Why the Mall at Prince George’s Is Booming

Mall Prince George's Plaza shopping Hyattsville renovations

The American mall is in trouble, but the Mall at Prince George’s is not.

While analysts predict that about a third of U.S. malls will close in the next few years, Hyattsville’s shopping center is undergoing a $30 million renovation.

The mall, which opened in 1959, recently added tenants such as H&M and is also adding big name brands such as ULTA Beauty, Macy’s Backstage and Designer Shoe Warehouse.

Here are a few reasons why it’s escaping the fate of other malls:

Competition: Many of the malls that are in trouble face a newer competitor down the road. The nearest mall is Beltway Plaza Mall in Greenbelt, which has a much different market segment. Other malls in Wheaton and Bowie are a pretty far drive.

Anchor tenants: Many failing malls have lost an anchor tenant. But Prince George’s still has Macy’s, Target and J.C. Penney as main anchors, and Old Navy, T.J. Maxx, Ross Dress for Less and Marshall’s as secondary anchors.

Location: The most troubled malls are in suburban locations. But Hyattsville is not exactly suburban. The Mall at Prince George’s is across the street from a transit station and surrounded by apartments, including new high-end rentals, guaranteeing foot traffic.

The Mall at Prince George’s will need to continue innovating in order to face the threat posed by online shopping. Even with the renovations, it still hews pretty closely to the older model of giant parking lots, without the open-air plazas and promenades that some redesigned shopping centers now feature.

But for now, it’s booming.

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University Park’s Secret Historic Cemetery

University Park has a Revolutionary War-era cemetery, but you’d be forgiven if you didn’t know about it.

Hidden on a quiet residential street in the historic district of University Park is a small cemetery for members of the prominent Deakins family, which owned the estate that was later sold to the town’s developers.

William Deakins Sr. bought the 224-acre property in 1758. His son, Leonard, who fought in the Revolutionary War, later inherited it. Here’s a brief bio from an architectural historian:

Leonard Deakins (born 1746) was a Revolutionary War leader; he recruited a company of men from the Georgetown area, was elected their captain, and served in several battles in New York. He was elevated to colonel before the close of the war. Deakins was active in the shipping industry in Georgetown, and also held considerable land in Prince George’s County.

Located on 41st Avenue in University Park, the Deakins cemetery has tombstones for 19 family members, including Leonard.

But there’s no public access, and you can’t see much from the street, so the cemetery goes mostly unnoticed by the general public.

If you are looking for a more public landmark, you can still see the original Deakins home from 1830, named Bloomfield, at 6404 Queens Chapel Road.

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An Interview with Streetcar 82 Brewing Co.

Streetcar 82 Hyattsville brewery craft beer microbrew

Mark Burke, Jonathan Cetrano and Sam Costner stand outside the future home of Streetcar 82 Brewing Co. Photo courtesy of Streetcar 82.

Hyattsville’s newest brewery is gaining a lot of attention.

Streetcar 82 Brewing Co., which is set to open in a former auto garage on Route 1 not far from Pizzeria Paradiso, will be a Belgian-inspired brewery.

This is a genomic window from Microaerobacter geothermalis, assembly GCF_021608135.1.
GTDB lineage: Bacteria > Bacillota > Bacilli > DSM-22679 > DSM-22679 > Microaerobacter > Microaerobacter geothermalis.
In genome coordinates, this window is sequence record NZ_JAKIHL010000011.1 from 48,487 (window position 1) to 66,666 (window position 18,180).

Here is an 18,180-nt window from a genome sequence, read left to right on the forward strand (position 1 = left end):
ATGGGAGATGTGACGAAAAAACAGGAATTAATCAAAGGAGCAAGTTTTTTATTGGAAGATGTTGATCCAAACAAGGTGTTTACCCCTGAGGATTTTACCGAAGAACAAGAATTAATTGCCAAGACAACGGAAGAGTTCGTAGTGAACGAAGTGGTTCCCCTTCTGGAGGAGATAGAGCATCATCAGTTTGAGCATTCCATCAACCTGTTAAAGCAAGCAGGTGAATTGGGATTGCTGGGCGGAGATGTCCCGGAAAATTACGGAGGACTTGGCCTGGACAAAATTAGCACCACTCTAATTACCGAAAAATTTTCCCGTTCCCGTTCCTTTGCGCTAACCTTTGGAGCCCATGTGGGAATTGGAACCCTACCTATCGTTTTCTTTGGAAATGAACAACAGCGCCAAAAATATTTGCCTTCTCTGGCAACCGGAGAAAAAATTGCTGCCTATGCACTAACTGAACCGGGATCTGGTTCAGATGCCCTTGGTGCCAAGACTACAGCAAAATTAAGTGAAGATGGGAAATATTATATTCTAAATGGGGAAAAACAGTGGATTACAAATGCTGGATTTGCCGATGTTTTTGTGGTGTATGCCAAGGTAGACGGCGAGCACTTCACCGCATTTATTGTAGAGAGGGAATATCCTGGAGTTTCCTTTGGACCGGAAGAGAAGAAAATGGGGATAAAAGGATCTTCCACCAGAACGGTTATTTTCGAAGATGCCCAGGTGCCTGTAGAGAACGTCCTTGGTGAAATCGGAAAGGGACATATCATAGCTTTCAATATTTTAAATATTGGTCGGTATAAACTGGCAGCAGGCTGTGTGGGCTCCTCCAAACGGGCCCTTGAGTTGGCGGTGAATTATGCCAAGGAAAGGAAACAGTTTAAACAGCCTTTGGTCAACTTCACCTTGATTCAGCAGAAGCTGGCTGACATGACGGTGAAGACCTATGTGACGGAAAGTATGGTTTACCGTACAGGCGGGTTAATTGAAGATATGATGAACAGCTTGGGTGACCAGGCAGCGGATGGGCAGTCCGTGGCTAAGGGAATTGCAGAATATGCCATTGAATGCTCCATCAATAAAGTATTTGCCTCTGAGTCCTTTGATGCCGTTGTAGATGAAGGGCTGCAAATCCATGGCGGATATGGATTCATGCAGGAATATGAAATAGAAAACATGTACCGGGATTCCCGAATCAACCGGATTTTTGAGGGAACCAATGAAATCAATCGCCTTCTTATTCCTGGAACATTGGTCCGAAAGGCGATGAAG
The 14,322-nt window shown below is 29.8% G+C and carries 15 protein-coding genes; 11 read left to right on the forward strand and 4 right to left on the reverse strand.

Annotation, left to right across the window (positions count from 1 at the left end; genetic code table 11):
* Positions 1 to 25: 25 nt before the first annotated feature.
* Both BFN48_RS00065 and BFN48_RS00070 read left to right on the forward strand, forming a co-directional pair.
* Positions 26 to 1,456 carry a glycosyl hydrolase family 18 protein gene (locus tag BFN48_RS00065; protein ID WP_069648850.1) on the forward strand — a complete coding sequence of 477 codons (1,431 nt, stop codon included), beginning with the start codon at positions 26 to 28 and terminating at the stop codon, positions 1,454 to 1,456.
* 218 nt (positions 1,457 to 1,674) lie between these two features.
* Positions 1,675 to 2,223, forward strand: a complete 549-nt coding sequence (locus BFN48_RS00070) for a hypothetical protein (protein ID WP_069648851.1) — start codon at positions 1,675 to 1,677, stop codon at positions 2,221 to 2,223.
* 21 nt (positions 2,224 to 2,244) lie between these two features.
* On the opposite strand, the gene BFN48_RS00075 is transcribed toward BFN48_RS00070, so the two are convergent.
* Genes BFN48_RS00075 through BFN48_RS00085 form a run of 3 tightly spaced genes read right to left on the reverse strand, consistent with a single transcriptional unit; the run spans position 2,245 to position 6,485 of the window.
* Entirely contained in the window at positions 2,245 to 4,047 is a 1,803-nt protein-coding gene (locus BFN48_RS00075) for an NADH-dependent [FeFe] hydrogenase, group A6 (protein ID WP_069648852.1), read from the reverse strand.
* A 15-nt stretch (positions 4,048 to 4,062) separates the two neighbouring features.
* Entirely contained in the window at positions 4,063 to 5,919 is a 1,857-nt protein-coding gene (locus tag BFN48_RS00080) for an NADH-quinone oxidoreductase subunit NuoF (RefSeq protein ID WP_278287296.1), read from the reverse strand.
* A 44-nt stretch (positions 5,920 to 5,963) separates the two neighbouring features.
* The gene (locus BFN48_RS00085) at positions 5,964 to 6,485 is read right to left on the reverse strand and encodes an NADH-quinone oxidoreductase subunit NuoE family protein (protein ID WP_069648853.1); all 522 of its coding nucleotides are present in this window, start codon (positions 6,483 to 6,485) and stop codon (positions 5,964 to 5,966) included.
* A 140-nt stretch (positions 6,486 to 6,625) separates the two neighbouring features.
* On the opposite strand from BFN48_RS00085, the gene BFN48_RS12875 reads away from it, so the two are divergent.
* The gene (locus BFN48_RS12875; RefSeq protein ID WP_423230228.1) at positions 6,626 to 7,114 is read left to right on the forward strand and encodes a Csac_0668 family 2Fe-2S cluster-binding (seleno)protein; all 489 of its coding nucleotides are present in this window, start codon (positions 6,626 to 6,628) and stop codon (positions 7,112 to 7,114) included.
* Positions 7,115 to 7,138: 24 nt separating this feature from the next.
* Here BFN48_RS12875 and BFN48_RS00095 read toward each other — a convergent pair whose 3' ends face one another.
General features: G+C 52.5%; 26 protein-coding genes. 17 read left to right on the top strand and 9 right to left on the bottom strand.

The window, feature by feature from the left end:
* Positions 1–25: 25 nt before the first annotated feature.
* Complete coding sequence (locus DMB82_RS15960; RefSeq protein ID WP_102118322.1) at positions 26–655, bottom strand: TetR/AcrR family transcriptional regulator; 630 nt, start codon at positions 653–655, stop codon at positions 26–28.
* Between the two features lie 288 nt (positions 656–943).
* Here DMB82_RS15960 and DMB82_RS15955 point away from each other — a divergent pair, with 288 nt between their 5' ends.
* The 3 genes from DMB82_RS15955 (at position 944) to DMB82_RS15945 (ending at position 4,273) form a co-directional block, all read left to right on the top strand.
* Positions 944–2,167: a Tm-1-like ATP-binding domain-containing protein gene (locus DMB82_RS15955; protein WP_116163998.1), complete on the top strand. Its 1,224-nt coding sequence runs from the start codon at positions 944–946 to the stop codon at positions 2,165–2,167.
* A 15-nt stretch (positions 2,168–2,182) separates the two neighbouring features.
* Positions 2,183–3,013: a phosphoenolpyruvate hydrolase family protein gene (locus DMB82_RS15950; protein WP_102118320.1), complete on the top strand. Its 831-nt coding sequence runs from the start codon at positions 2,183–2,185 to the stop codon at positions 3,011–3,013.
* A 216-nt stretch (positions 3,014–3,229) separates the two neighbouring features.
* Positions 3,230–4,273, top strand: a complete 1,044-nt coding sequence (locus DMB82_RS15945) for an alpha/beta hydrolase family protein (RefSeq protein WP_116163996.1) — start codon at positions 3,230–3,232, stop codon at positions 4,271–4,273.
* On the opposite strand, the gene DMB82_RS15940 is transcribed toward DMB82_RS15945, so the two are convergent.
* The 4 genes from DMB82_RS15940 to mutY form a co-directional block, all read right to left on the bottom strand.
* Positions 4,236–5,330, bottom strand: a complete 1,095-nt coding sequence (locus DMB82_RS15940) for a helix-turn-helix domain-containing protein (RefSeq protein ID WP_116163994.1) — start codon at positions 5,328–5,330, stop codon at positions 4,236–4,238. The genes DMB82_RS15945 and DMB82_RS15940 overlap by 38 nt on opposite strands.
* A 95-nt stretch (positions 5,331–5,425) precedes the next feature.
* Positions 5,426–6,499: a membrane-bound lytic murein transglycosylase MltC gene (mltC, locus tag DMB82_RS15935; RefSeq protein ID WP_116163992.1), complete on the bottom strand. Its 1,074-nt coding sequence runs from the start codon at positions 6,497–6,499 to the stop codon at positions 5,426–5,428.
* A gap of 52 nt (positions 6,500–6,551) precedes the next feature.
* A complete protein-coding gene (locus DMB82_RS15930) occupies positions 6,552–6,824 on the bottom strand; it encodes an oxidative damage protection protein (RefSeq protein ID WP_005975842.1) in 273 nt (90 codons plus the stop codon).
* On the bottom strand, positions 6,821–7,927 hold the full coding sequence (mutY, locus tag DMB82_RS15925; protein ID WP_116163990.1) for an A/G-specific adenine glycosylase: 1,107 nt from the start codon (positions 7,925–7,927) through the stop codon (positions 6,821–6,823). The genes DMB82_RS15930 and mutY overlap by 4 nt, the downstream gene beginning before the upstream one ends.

The Hyattsville Wire caught up with the three co-owners, Jonathan Cetrano, Sam Costner and Mark Burke, for an interview about their plans.

When did you first begin brewing beer? How did you learn?

Cetrano: Around 2007-8 I was watching my brother become a mad homebrewer. He started growing his own hops and making these awesome beers. I really started to get hooked on the possibility of making my own beers when my brother made a spectacular pumpkin ale using the pumpkins he grew in his garden. I started to realize then that beer really was like cooking, and was much more than what I was seeing in stores. Then when I moved to D.C. and met Mark, I started brewing seriously on my own in 2010 and joined Mark on brew days. We’ve been brewing together ever since.

Burke: I first started in 2008 through a connection with a friend who had been brewing for a while. I became curious and started borrowing his equipment. At first it was the cool factor of bringing my own beer to parties. I really loved seeing people drink my beer and enjoying it. Then I got my first homebrew equipment kit from my in-laws for Christmas. I started out making beers from a kit, then challenged myself and started brewing beers from scratch. It started as just a weekend diversion and grew into a serious hobby.

Costner: I’ve never really been interested in beer. When I moved to D.C. and reconnected with Mark and met Jon; I was strictly a bourbon enthusiast. Mark kept telling me that there is a beer for every person. Then I had Mark’s Belgian dark strong ale and realized that Mark was right; there really is a beer for everyone. But to answer your question, I’ve never brewed beer on my own. I enjoy the business side of things and seeing the potential to invest in a community with something I’ve learned to enjoy.

How did you guys decide to go into business?

Cetrano: Really, like it says on our website we were at Mark’s “bar” in his house sampling different beers and we started talking about brewing beer and opening a small brewery. The idea appealed to all of us. We went home after that night and the idea really stuck with us. So we did our research and figured out the costs and after a LOT of discussion with our wives we decided to go ahead and do it.

Burke: The idea of owning a business had always appealed to me. So when we discussed the idea of a small local brewery, I became really excited. I wanted to bring a small brewery to Hyattsville. Prior to this, I worked with Sam and Jon and I trusted these guys. Deciding to go into partnership with them was easy.

Costner: The business numbers made sense, so I said “Yeah, I’m in.” All kidding aside, I really like the idea and the challenge of setting up a small business. It is exciting and I like the idea of contributing to the vibrant atmosphere of Hyattsville.